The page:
Definition of 'Money Flow'
Calculated by averaging the high, low, and closing prices, and multiplying by the daily volume. Comparing that result with the number for the previous day tells you whether money flow was positive or negative for the current day.
Investopedia explains 'Money Flow'
When a stock is purchased at a higher price (an uptick), this is considered positive money flow. When the next trade is at a lower price (a downtick), this is considered to be negative money flow.
If more shares were bought throughout the day on the uptick than the downtick, net money flow is positive because more investors were willing to pay a premium for the stock. If money flow is negative when a stock's price is rising, this could spell trouble.

Hot money 

is a term that is most commonly used in financial markets to refer to the flow of funds (or capital) from one country to another in order to earn a short-term profit on interest rate differences and/or anticipated exchange rate shifts. These speculative capital flows are called "hot money" because they can move very quickly in and out of markets, potentially leading to market instability.| HERE
A stabilization policy 

is a package or set of measures introduced to stabilize a financial system or economy. The term can refer to policies in two distinct sets of circumstances: business cycle stabilization and crisis stabilization. HERE
Money flow index (MFI) 

is an oscillator calculated over an N-day period, ranging from 0 to 100, showing money flow on up days as a p
ercentage of the total of up and down days. Money flow in technical analysis is typical price multiplied by volume, a kind of approximation to the dollar value of a day's trading.
The calculations are as follows. The typical price for each day is the average of high, low and close,
 typical\ price = {high + low + close \over 3}
Money flow is the product of typical price and the volume on that day.
 money\ flow = typical\ price \times volume
Totals of the money flow amounts over the given N days are then formed. Positive money flow is the total for those days where the typical price is higher than the previous day's typical price, and negative money flow where below. (If typical price is unchanged then that day is discarded.) A money ratio is then formed
 money\ ratio = { positive\ money\ flow \over negative\ money\ flow }
From which a money flow index ranging from 0 to 100 is formed,
 MFI = 100 - {100 \over 1 + money\ ratio}
This can be expressed equivalently as follows. This form makes it clearer how the MFI is a percentage,
MFI = 100 \times { positive\ money\ flow \over positive\ money flow + negative\ money\ flow } 

MFI is used as an oscillator. A value of 80 is generally considered overbought, or a value of 20 oversold. Divergences between MFI and price action are also considered significant, for instance if price makes a new rally high but the MFI high is less than its previous high then that may indicate a weak advance, likely to reverse. 

It will be noted the MFI is constructed in a similar fashion to the relative strength index. Both look at up days against total up plus down days, but the scale, i.e. what is accumulated on those days, is volume (or dollar volume approximation rather) for the MFI, as opposed to price change amounts for the RSI.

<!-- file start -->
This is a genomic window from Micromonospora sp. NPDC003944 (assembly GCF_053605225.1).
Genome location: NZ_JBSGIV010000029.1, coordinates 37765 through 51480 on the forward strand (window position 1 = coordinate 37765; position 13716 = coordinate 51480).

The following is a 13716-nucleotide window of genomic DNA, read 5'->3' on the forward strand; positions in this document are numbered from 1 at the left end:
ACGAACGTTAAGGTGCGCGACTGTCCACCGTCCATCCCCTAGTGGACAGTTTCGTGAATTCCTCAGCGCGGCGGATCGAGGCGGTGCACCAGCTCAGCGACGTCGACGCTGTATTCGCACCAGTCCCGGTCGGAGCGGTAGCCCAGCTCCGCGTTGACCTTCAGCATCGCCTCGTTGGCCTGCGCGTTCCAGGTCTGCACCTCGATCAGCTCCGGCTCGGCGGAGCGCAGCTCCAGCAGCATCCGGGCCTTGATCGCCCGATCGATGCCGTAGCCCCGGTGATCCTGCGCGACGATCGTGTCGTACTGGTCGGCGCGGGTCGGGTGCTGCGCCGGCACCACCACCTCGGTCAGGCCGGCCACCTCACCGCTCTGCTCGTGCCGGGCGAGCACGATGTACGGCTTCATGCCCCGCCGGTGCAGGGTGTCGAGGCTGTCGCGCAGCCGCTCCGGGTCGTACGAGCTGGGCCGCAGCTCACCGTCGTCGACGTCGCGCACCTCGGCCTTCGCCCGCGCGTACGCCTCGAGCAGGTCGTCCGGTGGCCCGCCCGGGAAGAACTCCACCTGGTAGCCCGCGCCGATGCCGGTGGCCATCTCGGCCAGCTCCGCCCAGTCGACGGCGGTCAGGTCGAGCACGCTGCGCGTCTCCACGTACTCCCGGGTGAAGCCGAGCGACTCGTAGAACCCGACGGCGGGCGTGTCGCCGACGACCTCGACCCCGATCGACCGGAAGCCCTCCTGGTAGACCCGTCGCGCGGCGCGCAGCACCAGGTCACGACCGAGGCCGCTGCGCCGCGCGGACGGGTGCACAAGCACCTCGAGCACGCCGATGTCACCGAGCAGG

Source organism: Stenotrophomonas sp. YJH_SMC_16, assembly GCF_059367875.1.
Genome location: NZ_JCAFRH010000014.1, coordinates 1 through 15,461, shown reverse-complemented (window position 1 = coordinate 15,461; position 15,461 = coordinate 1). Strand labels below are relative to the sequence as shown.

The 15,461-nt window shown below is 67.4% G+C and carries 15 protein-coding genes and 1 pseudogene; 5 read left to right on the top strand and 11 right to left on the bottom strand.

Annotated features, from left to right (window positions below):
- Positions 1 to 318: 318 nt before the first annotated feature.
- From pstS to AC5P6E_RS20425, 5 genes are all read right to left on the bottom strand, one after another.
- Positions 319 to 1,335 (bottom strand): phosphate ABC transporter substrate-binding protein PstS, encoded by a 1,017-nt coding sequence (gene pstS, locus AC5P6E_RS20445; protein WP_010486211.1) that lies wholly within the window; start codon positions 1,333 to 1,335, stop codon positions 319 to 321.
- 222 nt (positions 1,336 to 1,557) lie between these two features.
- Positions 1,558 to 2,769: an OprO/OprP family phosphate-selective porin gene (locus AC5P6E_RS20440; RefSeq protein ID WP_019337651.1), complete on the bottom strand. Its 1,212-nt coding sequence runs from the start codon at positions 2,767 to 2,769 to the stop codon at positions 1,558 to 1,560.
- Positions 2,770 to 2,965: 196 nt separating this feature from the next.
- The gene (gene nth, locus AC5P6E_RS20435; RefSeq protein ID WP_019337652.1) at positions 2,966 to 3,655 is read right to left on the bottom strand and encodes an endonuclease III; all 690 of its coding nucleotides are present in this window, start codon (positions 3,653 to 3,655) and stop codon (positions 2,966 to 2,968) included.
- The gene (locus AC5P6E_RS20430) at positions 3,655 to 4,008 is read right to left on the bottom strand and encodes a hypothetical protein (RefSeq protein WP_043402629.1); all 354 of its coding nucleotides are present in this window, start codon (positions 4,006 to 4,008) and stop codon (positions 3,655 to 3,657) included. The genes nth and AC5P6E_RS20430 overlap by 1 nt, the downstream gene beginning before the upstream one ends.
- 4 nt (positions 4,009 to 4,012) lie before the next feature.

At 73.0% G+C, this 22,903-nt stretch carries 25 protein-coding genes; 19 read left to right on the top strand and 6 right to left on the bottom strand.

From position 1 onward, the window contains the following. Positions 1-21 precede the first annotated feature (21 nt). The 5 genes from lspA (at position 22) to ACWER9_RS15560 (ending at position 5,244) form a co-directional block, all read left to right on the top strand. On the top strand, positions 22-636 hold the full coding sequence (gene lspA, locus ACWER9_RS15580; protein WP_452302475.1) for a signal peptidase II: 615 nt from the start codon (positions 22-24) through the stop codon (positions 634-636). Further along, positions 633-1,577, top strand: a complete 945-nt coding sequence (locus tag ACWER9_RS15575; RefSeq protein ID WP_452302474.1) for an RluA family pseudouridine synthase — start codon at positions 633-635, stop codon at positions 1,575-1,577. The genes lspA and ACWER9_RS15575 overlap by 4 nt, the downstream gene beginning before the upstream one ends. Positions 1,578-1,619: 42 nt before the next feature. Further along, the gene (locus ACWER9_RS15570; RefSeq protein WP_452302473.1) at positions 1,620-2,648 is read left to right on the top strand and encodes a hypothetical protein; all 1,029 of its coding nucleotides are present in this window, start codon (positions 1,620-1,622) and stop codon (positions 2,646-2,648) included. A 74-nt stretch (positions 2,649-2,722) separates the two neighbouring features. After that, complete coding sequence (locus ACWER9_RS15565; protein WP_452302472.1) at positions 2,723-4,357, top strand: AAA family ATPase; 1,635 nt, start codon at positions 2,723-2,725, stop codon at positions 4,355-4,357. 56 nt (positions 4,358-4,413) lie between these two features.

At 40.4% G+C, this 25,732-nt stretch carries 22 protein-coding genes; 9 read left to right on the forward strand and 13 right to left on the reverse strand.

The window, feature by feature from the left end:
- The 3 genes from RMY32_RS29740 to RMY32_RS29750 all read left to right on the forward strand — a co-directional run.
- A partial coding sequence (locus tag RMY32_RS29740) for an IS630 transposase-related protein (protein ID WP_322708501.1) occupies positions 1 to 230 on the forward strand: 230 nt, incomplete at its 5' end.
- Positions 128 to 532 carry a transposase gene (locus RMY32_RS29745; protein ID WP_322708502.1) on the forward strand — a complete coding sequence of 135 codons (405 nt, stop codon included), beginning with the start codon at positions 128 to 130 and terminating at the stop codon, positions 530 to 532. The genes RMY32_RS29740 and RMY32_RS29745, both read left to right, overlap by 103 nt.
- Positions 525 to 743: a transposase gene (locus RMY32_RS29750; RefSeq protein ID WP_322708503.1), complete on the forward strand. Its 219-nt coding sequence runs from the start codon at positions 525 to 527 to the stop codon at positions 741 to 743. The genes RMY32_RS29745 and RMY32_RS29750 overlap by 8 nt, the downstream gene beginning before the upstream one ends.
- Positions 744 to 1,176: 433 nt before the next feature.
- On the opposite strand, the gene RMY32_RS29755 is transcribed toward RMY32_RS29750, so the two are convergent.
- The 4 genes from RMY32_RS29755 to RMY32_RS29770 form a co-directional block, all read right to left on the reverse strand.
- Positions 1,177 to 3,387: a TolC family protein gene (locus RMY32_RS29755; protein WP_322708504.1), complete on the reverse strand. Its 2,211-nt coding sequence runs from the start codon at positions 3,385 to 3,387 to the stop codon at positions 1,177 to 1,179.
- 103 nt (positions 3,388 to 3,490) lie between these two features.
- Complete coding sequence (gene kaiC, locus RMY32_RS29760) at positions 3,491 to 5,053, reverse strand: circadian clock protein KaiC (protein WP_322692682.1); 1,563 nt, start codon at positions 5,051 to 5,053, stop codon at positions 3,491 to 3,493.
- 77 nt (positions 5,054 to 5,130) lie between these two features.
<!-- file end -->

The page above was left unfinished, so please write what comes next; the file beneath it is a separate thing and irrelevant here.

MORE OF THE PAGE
It's important to be clear about what "money flow" means. It refers to dollar volume, i.e. the total value of shares traded. Sometimes finance commentators speak of money "flowing into" a stock, but that expression only refers to the enthusiasm of buyers (obviously there's never any net money in or out, because for every buyer there's a seller of the same amount). 

For the purposes of the MFI, "money flow", i.e. dollar volume, on an up day is taken to represent the enthusiasm of buyers, and on a down day to represent the enthusiasm of sellers. An excessive proportion in one direction or the other is interpreted as an extreme, likely to result in a price reversal. 

Similar indicators
Other price × volume indicators:

Capital controls 

are residency-based measures such as transaction taxes, other limits, or outright prohibitions that a nation's government can use to regulate flows from capital markets into and out of the country's capital account. These measures may be economy-wide, sector-specific (usually the financial sector), or industry specific (for example, “strategic” industries). They may apply to all flows, or may differentiate by type or duration of the flow (debt, equity, direct investment; short-term vs. medium- and long-term).
Types of capital control include exchange controls that prevent or limit the buying and selling of a national currency at the market rate, caps on the allowed volume for the international sale or purchase of various financial assets, transaction taxes such as the proposedTobin tax, minimum stay requirements, requirements for mandatory approval, or even limits on the amount of money a private citizen is allowed to remove from the country. There have been several shifts of opinion on whether capital controls are beneficial and in what circumstances they should be used.
Capital controls were an integral part of the Bretton Woods system which emerged after World War II and lasted until the early 1970s. This period was the first time capital controls had been endorsed by mainstream economics. In the 1970s free market economists became increasingly successful in persuading their colleagues that capital controls were in the main harmful. The US, other western governments, and the international financial institutions (the International Monetary Fund (IMF) and World Bank) began to take an increasingly critical view of capital controls and persuaded many countries to abandon them to reap the benefits of financialglobalization.